That is such a hard question, because I have met so many fascinating people and find it hard to choose, but I’ve gone for Julia Baird, John’s half-sister. She is a fascinating lady whose own research for her book “Imagine This.....” uncovered stories about John’s childhood that made me completely re-think what I had been told.

When you realise that most of the information about John’s upbringing was from Aunt Mimi, and that she edited much of what was written about John, you start to doubt everything. Julia’s research, like my own, didn’t stop at “accepted history,” but, through her family, she was able to completely re-shape what we thought we knew. It was a revelation to her, and I have been privileged to follow her journey of discovery. She has shared so much about John that opened my eyes to really getting to know the real John Lennon. Julia is a delightful lady, and another person I am honoured to now call a friend.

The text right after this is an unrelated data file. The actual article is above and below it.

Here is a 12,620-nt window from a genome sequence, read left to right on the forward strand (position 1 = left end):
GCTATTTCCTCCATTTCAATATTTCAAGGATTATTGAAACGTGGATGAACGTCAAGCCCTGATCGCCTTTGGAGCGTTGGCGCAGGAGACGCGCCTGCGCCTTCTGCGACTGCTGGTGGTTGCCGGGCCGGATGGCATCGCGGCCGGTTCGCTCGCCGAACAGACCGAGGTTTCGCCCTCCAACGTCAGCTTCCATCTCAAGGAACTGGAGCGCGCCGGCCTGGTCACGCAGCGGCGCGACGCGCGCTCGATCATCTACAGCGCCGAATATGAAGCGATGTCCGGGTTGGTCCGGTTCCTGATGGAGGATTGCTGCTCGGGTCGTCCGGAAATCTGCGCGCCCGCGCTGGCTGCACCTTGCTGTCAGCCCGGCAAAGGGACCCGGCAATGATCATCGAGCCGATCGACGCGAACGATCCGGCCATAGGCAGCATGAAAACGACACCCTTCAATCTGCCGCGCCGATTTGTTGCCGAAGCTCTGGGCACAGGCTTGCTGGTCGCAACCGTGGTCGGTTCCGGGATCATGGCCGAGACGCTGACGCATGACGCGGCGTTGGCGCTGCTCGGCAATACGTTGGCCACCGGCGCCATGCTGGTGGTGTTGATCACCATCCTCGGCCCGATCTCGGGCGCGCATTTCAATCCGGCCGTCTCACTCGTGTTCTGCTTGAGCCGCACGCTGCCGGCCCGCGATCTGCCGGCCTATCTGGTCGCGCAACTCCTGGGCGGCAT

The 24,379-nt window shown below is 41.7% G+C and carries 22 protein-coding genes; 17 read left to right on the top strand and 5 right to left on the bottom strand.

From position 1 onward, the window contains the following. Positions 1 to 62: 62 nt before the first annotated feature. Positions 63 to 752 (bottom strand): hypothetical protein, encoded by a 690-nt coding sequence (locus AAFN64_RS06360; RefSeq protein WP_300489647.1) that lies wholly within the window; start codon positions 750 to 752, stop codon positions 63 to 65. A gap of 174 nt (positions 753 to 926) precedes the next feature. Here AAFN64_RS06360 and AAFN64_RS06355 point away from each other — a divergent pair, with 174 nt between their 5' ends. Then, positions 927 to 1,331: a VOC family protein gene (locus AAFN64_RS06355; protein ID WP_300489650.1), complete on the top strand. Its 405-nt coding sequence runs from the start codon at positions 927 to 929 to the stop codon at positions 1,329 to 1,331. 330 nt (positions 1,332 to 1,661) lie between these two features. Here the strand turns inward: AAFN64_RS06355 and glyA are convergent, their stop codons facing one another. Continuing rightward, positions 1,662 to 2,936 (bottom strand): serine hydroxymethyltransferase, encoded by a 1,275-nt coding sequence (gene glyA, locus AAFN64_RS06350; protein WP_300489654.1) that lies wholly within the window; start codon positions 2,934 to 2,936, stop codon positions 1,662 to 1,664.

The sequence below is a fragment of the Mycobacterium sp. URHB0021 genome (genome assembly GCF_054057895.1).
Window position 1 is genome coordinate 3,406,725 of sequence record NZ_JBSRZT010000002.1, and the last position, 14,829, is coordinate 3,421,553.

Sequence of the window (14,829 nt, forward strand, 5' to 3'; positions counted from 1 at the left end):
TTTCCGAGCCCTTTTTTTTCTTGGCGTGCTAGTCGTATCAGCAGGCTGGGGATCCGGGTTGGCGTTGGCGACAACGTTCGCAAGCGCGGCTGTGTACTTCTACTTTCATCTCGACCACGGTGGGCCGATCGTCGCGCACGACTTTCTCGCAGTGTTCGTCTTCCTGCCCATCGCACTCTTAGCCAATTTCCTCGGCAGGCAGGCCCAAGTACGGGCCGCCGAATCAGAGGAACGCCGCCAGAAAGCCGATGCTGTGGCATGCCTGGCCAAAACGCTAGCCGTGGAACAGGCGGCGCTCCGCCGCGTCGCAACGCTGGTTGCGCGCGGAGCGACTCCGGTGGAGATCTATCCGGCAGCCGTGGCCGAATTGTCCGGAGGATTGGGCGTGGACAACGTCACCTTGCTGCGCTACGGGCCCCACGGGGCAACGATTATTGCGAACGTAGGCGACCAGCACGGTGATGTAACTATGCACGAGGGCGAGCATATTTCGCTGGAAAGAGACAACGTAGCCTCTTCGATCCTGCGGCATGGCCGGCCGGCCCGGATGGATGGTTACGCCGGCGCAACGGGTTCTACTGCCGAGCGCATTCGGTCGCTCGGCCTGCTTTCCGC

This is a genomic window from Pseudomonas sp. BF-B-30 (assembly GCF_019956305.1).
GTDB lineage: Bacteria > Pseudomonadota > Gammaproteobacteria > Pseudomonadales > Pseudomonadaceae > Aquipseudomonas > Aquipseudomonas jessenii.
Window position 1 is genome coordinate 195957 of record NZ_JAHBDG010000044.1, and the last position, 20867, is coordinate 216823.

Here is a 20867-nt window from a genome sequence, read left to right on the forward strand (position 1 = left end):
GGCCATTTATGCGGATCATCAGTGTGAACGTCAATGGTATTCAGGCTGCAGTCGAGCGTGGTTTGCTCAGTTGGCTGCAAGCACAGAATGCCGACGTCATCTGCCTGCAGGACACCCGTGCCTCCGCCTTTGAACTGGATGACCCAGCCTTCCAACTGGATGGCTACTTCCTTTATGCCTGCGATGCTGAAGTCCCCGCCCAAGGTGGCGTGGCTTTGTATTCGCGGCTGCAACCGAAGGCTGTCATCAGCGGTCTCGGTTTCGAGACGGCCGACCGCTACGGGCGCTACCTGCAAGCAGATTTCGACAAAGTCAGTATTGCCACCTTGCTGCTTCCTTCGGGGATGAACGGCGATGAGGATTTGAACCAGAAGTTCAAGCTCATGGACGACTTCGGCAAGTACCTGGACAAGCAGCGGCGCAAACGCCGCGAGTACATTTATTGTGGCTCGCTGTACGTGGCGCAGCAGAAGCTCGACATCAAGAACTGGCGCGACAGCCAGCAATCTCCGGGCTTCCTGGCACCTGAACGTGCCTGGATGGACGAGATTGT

Liddypool, I notice, is dedicated to your wife and children...and also to your sister, Judy. John's mother, Julia, was called "Judy" by her family...was your sister the inspiration to you that Julia was to John? Would you tell us about your Judy and how she impacted your life?


My Judy was my younger sister, who tragically died from cancer at the age of 40. We were always close, and through my own illness, she was always my inspiration and encouragement. Fortunately, before she died I was able to tell her that I had obtained a publishing deal, and I promised to dedicate the book to her.

Judy kept me going when times were tough and encouraged me all along the way to follow my dream. I am just sorry that she never got to see the finished book, but she is always there with me in spirit.

Her daughter, Hannah, was only young when her mum died, but we promised to watch over her as she grows up, and she is becoming more and more like her mum every day, which is mostly a good thing: Judy couldn’t half nag me! I miss her every day, but I am glad that I had the opportunity to immortalise her name in my book.